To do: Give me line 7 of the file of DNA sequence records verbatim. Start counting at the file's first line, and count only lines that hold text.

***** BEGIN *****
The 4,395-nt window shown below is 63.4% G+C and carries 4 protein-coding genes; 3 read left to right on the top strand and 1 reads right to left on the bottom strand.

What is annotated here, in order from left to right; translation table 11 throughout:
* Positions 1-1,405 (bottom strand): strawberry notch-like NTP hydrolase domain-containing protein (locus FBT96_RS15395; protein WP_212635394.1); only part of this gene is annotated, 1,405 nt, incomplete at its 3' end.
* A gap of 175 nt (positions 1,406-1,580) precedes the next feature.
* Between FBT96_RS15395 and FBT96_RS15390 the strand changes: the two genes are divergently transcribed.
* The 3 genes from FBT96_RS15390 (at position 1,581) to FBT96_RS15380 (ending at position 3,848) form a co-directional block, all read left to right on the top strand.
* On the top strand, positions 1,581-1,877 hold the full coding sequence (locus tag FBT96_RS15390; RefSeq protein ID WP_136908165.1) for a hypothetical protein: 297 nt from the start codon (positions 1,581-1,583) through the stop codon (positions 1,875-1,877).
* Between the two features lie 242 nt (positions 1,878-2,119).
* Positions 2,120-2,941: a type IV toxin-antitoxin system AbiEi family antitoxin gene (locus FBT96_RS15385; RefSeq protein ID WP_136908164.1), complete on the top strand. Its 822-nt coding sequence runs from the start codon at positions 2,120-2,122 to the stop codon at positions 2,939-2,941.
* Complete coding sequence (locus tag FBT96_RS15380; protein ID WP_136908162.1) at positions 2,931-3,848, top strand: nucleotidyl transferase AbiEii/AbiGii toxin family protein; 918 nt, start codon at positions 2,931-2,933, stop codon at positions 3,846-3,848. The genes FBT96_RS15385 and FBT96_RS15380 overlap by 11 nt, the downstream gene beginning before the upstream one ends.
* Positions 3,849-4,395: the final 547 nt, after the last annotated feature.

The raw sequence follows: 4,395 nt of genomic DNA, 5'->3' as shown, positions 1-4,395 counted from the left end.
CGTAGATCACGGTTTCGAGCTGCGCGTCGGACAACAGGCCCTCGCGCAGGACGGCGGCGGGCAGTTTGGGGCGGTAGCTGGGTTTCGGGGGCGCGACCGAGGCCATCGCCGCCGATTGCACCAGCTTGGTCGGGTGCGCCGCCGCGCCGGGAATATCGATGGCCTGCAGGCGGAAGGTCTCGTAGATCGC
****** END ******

* On the top strand, positions 1,581-1,877 hold the full coding sequence (locus tag FBT96_RS15390; RefSeq protein ID WP_136908165.1) for a hypothetical protein: 297 nt from the start codon (positions 1,581-1,583) through the stop codon (positions 1,875-1,877).